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Court wants two to be parties to Sh100m case

By Daniel Chege | May 19th 2021
The shopping complex Dysseleer Mireille (Inset) built in Marala, Samburu County. [Michael Saitoti, Standard]

Detectives from the Serious Crime Unit seeking to have a Belgian widow’s Sh100 million succession case terminated will have to be enjoined in the case as objectors.

Lady Justice Teresia Matheka sitting in Nakuru directed Sergeant Franklin Kiraithe and Forensic expert Oliver Nabonwe to file a formal application objecting to the distribution of Ms Dysseleer Lesoipa Mireille’s property.

Ms Matheka ruled that there was no way the detectives could stop the succession case unless they were enjoined in the suit as objectors.

The two had on February 15 filed an affidavit for the court to terminate the succession case.

“The court cannot terminate the succession case as urged by the detectives unless they are parties to the suit,” ruled Matheka.

She directed the detectives to file and serve their application for the revocation of the grant of Mireille’s property.

The beneficiaries of the grant are a Ms Lucy Waithera, two students, John Lemarat, Ntalie Lenolkiok, Joseph Wanjohi (Mireille’s driver) and a Daniel Moens.

The detectives believe that Mireille, 65, was murdered over her property.

Her body is yet to be recovered since she disappeared in October 2018. The death certificate showed that Mireille died on July 15, 2019 at MP Shah Hospital while her last will was dated November 15, 2018.

Belgian Dysseleer Mireille’s house in Nakuru, which detectives say was sold as soon as she disappeared. Right: The disputed shopping complex in Maralal. [Courtesy]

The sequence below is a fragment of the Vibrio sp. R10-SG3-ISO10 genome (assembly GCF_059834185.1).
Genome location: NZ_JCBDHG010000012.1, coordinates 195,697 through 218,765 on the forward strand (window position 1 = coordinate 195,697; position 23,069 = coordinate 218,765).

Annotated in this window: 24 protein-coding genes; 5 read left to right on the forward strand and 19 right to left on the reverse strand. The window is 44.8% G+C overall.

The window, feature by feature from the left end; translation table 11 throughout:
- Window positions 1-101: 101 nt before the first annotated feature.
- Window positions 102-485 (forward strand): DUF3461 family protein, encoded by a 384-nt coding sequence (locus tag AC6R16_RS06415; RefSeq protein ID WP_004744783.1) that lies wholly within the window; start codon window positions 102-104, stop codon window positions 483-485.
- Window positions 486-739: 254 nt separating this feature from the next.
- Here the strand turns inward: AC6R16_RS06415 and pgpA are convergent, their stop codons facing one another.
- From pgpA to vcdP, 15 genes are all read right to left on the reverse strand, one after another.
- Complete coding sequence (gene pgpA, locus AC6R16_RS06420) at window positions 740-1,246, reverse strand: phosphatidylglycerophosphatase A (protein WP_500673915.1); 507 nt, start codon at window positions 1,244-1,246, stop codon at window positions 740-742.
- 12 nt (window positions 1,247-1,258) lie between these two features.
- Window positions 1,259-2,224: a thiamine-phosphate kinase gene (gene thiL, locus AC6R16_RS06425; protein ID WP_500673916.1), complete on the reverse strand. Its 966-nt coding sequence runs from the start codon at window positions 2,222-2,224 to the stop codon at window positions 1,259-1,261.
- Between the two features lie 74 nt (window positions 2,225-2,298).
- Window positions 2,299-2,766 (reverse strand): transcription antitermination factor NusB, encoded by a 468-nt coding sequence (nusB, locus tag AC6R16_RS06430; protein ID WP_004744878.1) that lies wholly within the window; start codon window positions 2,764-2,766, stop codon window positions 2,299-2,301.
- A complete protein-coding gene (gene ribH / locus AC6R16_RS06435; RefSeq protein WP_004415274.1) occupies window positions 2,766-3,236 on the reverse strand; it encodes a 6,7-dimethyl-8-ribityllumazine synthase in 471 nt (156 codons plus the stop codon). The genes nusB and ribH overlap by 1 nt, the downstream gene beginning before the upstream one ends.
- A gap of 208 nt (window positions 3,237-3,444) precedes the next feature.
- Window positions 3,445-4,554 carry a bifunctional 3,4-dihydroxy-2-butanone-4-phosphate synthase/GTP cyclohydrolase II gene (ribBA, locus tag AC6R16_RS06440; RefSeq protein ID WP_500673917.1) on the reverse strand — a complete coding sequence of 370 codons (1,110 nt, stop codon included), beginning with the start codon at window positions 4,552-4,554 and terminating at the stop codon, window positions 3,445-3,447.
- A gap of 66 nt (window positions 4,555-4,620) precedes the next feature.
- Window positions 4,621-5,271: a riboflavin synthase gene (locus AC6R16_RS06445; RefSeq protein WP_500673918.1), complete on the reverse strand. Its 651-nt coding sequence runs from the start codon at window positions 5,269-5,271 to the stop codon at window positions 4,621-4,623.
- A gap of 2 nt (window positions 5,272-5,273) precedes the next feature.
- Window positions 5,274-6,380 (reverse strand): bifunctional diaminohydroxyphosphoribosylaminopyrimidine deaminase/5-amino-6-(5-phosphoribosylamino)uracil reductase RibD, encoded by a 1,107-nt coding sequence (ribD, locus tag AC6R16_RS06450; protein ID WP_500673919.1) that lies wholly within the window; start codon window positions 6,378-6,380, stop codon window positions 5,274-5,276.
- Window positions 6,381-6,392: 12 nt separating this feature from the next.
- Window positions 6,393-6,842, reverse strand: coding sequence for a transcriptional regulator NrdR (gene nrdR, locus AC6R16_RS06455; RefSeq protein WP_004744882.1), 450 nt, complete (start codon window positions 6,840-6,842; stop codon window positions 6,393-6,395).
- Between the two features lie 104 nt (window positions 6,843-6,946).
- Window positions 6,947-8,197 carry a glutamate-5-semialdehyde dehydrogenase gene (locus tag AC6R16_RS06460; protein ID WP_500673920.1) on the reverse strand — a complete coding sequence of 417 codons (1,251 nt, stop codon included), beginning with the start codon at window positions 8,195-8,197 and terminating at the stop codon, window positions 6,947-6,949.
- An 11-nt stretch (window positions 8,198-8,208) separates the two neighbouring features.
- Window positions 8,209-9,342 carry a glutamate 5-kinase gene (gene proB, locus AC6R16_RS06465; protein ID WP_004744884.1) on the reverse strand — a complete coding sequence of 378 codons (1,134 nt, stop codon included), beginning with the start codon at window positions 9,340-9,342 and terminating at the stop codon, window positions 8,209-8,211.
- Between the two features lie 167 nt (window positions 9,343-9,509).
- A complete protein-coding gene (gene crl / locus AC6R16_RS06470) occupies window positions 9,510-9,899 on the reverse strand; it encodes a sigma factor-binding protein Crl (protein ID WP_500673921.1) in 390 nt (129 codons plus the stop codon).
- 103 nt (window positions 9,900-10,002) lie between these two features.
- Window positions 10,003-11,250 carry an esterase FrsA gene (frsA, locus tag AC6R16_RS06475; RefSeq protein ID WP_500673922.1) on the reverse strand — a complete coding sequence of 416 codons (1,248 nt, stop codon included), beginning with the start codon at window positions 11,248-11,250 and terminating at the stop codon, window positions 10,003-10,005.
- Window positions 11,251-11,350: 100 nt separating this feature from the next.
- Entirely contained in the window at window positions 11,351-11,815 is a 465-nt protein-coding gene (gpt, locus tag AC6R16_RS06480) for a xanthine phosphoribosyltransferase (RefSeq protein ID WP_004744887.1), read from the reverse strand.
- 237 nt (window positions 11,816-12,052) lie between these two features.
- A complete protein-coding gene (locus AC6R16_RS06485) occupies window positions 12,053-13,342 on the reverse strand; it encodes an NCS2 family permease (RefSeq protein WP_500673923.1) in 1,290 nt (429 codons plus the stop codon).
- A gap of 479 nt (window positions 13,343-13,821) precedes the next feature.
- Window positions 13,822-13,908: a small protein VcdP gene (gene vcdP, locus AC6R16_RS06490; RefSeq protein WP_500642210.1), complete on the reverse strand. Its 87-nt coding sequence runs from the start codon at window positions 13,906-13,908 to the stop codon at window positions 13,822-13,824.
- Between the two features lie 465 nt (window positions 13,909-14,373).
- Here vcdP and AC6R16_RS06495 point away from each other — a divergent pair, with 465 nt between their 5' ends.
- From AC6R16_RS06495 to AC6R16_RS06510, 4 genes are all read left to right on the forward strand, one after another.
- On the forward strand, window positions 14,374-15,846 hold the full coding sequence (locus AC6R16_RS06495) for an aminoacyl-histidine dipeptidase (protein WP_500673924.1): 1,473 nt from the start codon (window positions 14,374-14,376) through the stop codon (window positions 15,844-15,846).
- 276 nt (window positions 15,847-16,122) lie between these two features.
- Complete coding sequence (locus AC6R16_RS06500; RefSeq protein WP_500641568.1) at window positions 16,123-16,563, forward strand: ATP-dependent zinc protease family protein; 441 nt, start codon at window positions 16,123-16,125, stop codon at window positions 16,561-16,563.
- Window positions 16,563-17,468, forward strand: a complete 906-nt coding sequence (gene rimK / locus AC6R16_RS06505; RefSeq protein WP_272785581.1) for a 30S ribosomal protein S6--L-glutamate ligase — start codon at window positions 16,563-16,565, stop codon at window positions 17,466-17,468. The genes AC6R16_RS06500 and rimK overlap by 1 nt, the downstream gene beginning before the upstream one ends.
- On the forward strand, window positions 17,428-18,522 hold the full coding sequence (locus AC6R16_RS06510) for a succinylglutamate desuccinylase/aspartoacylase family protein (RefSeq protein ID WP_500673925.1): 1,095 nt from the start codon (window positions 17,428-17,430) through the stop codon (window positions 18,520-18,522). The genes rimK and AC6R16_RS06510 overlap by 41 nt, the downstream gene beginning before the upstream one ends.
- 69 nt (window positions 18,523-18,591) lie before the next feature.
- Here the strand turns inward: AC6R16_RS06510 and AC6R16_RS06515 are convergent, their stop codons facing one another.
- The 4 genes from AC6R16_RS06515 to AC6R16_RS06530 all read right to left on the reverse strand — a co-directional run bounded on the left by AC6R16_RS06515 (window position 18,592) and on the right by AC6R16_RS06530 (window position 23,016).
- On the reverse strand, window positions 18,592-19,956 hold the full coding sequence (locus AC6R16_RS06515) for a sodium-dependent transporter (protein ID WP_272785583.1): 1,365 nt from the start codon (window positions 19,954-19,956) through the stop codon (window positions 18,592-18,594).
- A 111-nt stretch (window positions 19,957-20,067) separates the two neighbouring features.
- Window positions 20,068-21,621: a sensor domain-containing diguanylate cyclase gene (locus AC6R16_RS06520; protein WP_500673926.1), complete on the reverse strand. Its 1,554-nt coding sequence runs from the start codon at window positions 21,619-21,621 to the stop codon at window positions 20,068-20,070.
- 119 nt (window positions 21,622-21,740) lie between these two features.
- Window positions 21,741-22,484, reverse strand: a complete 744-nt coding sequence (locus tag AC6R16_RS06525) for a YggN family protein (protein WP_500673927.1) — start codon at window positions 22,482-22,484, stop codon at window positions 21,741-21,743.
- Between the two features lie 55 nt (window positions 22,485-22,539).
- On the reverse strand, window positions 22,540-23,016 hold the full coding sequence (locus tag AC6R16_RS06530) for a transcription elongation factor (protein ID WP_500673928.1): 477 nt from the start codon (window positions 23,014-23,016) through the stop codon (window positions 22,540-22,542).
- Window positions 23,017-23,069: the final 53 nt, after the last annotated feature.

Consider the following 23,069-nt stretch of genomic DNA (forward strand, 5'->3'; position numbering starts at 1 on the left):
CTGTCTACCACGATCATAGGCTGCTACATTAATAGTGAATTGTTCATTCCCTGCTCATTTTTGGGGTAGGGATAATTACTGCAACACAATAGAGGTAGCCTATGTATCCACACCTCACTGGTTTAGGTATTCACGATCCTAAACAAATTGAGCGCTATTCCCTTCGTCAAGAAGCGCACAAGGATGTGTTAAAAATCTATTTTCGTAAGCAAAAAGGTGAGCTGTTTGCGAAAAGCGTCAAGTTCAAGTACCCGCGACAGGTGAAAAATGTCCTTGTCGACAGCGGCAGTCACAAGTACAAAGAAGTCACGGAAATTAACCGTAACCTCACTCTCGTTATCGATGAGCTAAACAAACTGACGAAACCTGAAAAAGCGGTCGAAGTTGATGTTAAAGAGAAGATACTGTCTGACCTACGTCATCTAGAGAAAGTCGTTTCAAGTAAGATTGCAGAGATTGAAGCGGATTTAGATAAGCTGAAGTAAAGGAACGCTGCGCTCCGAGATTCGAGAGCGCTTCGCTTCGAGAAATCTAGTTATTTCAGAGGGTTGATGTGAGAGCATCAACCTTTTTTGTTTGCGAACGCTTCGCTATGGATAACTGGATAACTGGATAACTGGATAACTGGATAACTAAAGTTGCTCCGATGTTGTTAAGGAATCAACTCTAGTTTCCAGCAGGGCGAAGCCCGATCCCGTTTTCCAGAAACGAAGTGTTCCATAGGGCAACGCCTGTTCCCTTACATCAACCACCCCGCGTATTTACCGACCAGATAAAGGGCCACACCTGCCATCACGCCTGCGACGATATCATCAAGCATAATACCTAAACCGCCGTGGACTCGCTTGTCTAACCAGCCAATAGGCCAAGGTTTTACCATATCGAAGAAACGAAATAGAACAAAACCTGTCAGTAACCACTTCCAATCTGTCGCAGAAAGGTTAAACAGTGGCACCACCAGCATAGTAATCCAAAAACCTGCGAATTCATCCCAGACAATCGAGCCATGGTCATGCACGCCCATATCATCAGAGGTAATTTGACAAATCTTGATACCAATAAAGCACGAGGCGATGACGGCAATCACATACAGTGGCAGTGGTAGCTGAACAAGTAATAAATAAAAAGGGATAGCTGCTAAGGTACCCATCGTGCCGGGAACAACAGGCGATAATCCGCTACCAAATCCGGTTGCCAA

Tangible evidence

Kiraithe and Nabonwe informed the court that they had tangible evidence proving that documents used to file the succession case were forged, rendering the suit null and void.

They accused lawyer Hari Gakinya of forging three wills, a death certificate and other documents he used to file the succession case in which he mentioned himself as executor of Mireille’s property.

“The State Department of Civil Registration declared the death certificate a false document as it never originated from its registry,” read the affidavit.

Kiraithe averred that MP Shah Hospital denied that Mireille was neither treated nor died in the hospital as alleged.

He stated that after analysis, it was discovered that the signature on Mireille’s will was forged.

The detectives initiated investigations against Gakinya and Waithera.

Kiraithe revealed that immediately Mireille disappeared, Gakinya and Waithera allegedly converted her house into their own before disposing of it.

“Gakinya took possession of Mireille’s car and used it as security to obtain a loan of Sh2 million,” read the document.

Gakinya was allegedly also found with Mireille’s mobile phone, her assorted bank cards and original passport.

With the evidence, Kiraithe arrested Gakinya and Waithera and charged them with murder before the Milimani Law Courts.

The two were accused of murdering Mireille on diverse dates between December 11, 2018 and July 15, 2019 and were arraigned on March 11, last year but denied the charges. 

Gakinya filed the succession suit on October 10, 2019 seeking a grant of letters of administration for Mireille’s estate to be issued to the beneficiaries.

He told the court that Mireille had died.

Mireille’s assets include a townhouse, a shopping complex estimated to be worth Sh19 million, a luxury car, a lorry, properties in Belgium and accounts in KCB Bank and International Luxembourg Suisse bank.

The detectives’ objection will be heard on October 4.

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